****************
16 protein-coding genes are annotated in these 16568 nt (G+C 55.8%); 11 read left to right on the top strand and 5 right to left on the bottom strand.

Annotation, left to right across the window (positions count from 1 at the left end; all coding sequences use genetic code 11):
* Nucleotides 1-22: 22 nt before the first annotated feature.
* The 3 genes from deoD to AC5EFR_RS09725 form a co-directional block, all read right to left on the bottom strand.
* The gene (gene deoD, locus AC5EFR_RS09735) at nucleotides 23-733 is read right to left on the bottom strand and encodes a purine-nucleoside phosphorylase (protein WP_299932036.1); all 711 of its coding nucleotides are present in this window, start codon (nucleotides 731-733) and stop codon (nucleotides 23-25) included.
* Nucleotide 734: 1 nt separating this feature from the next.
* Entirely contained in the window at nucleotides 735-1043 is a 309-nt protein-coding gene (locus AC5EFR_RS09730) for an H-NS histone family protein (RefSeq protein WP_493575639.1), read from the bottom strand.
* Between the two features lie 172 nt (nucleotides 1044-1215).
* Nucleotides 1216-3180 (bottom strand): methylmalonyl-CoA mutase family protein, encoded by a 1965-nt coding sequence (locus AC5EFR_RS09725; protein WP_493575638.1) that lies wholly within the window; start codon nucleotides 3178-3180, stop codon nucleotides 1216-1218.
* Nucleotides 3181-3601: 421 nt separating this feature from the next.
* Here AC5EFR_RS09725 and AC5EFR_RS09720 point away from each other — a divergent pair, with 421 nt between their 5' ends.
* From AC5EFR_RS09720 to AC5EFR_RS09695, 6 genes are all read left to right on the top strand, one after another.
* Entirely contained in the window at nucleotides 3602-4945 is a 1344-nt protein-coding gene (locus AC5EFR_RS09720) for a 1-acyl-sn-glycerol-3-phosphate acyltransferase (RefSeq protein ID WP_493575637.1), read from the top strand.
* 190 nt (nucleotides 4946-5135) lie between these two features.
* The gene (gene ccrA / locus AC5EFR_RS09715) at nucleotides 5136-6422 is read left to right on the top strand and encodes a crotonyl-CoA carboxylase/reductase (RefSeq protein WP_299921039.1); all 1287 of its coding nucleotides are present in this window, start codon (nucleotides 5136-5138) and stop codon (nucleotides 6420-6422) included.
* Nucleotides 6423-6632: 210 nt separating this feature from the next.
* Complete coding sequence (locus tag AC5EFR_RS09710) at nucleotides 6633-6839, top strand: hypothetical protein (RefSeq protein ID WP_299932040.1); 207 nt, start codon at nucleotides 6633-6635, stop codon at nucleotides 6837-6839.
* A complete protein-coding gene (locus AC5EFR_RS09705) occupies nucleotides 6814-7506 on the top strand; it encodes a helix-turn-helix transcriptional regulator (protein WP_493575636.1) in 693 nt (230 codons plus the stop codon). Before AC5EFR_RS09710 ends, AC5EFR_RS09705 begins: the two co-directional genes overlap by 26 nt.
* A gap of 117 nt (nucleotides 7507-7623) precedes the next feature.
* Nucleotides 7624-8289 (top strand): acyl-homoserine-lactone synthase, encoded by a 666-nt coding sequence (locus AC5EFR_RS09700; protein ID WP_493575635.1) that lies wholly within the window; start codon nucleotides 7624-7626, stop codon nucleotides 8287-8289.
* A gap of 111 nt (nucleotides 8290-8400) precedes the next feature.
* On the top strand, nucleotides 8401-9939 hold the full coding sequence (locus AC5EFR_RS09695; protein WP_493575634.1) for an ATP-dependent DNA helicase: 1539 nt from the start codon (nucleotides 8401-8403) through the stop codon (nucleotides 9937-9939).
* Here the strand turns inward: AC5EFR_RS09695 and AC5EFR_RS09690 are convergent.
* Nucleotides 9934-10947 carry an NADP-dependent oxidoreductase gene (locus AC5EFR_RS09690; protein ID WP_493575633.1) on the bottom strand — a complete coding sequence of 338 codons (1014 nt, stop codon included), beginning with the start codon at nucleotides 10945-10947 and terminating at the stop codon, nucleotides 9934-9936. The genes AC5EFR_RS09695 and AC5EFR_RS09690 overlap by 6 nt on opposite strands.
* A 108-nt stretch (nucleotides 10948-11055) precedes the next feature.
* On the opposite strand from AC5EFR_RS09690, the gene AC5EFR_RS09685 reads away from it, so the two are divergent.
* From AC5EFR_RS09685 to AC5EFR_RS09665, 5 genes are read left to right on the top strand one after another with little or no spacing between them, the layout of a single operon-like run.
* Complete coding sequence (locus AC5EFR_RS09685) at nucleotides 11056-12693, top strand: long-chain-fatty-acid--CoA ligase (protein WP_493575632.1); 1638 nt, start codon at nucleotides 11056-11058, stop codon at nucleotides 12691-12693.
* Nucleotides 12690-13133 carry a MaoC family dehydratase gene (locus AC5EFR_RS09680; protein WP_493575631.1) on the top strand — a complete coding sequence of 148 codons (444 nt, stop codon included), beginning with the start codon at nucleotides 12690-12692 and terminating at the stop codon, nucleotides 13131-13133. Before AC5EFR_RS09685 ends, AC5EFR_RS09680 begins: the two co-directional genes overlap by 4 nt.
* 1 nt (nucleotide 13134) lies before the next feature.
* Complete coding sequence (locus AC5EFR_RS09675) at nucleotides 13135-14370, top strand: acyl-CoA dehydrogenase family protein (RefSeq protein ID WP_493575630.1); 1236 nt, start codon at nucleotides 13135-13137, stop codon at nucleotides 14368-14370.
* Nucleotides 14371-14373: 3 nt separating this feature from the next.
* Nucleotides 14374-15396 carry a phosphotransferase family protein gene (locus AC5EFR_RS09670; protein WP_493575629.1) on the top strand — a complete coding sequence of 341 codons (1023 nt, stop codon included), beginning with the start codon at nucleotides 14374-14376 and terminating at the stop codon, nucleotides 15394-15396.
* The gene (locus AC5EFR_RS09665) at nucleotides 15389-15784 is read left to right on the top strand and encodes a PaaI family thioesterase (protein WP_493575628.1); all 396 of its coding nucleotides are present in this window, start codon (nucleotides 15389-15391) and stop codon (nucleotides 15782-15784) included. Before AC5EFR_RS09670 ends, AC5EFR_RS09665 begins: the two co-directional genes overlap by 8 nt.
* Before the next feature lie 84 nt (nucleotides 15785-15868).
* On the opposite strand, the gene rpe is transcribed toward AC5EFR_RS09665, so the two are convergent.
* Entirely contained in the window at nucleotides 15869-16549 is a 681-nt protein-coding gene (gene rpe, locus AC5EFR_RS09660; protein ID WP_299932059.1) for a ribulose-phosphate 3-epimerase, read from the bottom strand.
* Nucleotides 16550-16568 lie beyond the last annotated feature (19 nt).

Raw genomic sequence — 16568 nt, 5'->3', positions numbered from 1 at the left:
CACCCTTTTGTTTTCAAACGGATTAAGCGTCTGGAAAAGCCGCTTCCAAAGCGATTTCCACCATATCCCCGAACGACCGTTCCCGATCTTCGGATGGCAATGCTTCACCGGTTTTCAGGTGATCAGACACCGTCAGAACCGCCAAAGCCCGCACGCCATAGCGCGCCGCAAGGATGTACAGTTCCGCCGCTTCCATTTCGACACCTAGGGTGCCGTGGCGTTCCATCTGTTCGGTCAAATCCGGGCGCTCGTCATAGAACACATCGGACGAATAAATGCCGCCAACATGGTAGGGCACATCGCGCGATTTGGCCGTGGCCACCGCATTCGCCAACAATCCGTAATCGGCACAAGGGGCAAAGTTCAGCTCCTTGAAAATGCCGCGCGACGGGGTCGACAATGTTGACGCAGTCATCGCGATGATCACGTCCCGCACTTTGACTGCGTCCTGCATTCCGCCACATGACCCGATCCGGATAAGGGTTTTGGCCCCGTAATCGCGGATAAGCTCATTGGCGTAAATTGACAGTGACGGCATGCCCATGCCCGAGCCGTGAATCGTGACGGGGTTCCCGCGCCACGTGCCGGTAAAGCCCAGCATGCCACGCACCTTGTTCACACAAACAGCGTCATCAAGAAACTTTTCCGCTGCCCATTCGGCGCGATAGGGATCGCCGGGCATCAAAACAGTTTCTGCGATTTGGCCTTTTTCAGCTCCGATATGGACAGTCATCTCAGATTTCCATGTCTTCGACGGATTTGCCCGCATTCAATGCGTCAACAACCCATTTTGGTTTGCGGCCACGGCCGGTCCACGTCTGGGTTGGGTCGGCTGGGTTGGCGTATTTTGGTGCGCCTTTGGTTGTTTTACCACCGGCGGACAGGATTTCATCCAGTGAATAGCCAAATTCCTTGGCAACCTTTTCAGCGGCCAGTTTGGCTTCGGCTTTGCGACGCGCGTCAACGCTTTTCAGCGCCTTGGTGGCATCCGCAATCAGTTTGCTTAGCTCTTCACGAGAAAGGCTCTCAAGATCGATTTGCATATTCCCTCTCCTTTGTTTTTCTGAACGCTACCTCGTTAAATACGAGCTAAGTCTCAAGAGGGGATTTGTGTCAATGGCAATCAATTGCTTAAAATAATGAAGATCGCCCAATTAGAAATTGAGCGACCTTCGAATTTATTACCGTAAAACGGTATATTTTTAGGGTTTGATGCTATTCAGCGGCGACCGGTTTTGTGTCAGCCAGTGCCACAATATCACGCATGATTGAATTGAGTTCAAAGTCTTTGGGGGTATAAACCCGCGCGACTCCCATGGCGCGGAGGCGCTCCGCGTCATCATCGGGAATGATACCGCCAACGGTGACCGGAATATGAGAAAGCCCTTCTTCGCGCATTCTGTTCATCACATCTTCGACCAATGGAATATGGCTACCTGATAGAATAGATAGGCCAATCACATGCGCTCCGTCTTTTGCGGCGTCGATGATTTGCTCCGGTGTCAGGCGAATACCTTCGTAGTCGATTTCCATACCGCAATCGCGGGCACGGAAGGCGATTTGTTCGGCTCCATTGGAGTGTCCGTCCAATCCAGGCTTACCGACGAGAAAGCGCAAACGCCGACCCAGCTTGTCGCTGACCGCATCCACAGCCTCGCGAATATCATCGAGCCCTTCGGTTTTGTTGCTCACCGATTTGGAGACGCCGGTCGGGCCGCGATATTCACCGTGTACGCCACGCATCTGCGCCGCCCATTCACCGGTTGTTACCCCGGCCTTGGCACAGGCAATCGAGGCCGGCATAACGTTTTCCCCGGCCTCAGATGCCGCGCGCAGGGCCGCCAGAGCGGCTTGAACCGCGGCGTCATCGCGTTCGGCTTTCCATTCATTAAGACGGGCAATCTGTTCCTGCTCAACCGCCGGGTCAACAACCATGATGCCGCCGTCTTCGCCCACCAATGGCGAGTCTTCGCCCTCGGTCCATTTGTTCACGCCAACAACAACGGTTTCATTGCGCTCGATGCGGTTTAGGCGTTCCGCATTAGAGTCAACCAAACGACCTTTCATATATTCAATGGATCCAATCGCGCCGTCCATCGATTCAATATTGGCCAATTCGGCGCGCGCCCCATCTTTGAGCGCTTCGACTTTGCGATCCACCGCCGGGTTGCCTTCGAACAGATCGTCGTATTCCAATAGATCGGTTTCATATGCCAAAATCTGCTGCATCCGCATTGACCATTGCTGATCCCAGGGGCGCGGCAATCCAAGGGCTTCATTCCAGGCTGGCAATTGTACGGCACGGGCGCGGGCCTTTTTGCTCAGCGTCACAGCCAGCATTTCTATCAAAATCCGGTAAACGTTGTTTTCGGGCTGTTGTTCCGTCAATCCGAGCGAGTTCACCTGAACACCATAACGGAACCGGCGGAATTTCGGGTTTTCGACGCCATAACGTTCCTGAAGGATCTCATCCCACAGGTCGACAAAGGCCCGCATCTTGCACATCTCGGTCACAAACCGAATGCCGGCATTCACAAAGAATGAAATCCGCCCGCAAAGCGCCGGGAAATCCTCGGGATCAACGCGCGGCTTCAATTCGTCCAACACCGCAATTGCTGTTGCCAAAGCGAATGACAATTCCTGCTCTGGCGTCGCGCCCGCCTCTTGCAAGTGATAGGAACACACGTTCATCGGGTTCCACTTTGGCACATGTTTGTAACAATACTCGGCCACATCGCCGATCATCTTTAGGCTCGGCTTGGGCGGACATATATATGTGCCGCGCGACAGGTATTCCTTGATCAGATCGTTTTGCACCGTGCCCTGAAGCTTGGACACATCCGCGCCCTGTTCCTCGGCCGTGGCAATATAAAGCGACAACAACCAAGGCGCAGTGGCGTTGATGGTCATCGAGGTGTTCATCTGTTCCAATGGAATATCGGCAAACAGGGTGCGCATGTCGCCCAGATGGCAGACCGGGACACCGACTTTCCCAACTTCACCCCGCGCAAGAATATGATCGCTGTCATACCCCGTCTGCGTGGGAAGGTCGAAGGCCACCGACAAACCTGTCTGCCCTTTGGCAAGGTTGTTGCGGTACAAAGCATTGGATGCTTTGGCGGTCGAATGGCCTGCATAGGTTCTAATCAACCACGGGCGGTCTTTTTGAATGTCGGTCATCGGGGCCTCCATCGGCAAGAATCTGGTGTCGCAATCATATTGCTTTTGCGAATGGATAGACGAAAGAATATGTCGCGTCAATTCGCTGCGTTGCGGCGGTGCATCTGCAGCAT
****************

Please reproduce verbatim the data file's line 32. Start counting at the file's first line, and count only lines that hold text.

* Nucleotides 14371-14373: 3 nt separating this feature from the next.